John Roska: Health care law requirements

John Roska: Health care law requirements

Q: What do I have to do to comply with the new health insurance law? Do I have to do anything if I have insurance through my employer? What are the deadlines, and possible penalties?

A: To comply with the law, you must have health insurance. If already do, you don't have to do anything. If you're uninsured, you have until March 15 to get insured.

If you're not insured in 2014, you pay a fine. That "fine" is paid when you pay your taxes. If you don't earn enough to pay taxes, you don't have to pay a fine. (But then you'd probably qualify for Medicaid, which would make you insured, and not subject to a fine.)

The Patient Protection and Affordable Care Act is the law that sets this out. Nicknamed "Obamacare," the ACA provides something like universal health care by requiring everyone to have health insurance.

If you have insurance through your employer (or a spouse's, or a parent), or are on Medicare or Medicaid, you're insured. You therefore comply with the law, and don't have to do anything.

University of Illinois students can apparently satisfy the ACA requirement with the Student Health Insurance Plan ($254 per semester).

If you don't have insurance, the "open enrollment" period for you to get it began Oct. 1. That's when healthcare.gov started taking applications, and when the problems with online applications began. You can also apply by calling 800-318-2596.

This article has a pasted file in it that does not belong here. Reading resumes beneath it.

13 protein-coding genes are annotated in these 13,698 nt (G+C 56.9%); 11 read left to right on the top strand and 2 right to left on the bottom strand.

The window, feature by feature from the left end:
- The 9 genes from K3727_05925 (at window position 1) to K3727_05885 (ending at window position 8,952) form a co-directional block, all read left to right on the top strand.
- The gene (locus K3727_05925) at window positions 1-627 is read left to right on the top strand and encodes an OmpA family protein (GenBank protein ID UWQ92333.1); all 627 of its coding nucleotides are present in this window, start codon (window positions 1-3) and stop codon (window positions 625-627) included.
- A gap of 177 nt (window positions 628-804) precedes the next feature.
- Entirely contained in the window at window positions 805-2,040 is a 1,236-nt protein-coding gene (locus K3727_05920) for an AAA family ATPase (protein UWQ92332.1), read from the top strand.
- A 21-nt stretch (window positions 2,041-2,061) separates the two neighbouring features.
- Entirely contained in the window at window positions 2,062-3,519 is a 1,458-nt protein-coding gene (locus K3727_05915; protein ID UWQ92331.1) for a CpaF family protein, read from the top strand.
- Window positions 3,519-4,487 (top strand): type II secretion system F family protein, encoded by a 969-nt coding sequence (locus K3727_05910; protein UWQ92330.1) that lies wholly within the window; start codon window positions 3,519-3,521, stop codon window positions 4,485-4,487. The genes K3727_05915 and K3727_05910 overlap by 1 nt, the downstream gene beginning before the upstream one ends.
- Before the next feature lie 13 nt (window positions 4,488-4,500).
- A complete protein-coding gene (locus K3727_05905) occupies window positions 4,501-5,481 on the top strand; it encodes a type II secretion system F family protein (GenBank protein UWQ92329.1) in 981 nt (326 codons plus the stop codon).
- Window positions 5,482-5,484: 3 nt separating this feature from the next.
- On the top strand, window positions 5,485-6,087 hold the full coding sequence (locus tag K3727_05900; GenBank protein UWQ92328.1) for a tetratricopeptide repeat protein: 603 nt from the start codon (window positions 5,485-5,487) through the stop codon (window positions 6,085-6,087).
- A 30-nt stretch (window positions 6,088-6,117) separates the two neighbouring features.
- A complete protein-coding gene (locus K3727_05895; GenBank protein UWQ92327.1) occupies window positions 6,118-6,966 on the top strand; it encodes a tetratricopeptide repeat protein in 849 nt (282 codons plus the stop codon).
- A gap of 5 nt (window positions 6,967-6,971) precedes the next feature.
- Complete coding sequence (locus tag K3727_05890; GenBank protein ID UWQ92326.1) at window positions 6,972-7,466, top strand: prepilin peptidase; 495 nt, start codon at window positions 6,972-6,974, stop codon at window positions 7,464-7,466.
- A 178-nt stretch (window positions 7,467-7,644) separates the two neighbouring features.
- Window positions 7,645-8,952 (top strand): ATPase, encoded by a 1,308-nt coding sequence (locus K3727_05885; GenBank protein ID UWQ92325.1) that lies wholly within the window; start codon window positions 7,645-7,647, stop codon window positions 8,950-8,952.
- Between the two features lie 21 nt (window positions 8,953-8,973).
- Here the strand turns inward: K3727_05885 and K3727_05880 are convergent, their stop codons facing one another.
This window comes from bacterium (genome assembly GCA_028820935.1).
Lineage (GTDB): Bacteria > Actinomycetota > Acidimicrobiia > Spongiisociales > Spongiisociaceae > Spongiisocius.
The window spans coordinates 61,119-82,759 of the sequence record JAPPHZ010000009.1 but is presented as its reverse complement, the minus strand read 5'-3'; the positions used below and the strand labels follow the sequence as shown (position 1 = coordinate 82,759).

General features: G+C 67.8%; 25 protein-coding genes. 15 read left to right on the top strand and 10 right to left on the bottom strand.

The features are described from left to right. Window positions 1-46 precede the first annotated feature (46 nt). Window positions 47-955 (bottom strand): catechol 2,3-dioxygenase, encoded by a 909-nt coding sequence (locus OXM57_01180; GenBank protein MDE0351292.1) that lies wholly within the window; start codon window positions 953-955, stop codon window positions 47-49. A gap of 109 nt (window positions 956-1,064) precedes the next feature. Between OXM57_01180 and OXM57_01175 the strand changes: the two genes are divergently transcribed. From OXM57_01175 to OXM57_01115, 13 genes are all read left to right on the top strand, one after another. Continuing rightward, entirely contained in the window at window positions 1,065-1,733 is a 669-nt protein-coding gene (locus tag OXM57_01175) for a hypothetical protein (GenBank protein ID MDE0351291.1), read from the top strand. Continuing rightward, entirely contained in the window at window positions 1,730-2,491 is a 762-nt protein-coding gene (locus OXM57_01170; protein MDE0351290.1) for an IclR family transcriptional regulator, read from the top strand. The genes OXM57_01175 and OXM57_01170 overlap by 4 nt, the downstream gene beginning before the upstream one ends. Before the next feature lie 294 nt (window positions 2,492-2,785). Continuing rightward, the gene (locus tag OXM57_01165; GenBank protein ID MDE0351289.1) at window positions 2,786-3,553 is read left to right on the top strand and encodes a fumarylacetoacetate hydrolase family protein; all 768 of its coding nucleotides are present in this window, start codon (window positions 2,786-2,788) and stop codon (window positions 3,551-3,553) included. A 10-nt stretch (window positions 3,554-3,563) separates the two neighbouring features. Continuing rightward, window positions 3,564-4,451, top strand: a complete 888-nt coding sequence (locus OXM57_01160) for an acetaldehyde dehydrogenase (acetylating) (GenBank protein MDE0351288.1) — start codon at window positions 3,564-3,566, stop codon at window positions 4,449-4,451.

The open enrollment period to apply for insurance runs to March 15. To actually have insurance in place Jan. 1, you must apply before Dec. 15.

The March 15 deadline to apply for insurance gives you enough time to report by April 15 on your tax return whether or not you have insurance. If you don't, the fine is $95, or 1 percent of your income. So if your income exceeds $9,500, you'll pay more than the minimum (e.g., $500 fine on $50,000 income).

The application process connects you to the "exchange" of insurance companies that provide the coverage required by law. It will tell you if you qualify for Medicaid, or for a subsidy to help you pay for the insurance you choose to satisfy the mandate. Incomes up to 400 percent of the poverty level qualify for subsidies (maximum $94,000 for a family of four).

Background: The Senate passed the ACA in 2009. In 2010, it was passed by the House and signed into law by President Barack Obama. In 2012, the Supreme Court said much of the law was constitutional, although requiring states to expand Medicaid was not. (Illinois expanded.)

Most importantly, the Supreme Court upheld the "individual mandate," which requires everybody to get insurance. Chief Justice Roberts said that the "requirement that certain individuals pay a financial penalty for not obtaining health insurance may reasonably be characterized as a tax." Which is OK, since Article 1 of the Constitution gives Congress "the power to lay and collect taxes, duties, imposts and excises."

John Roska is a lawyer with Land of Lincoln Legal Assistance Foundation. You can send your questions to The Law Q&A, 302 N. First St., Champaign, IL 61820. Questions may be edited for space.

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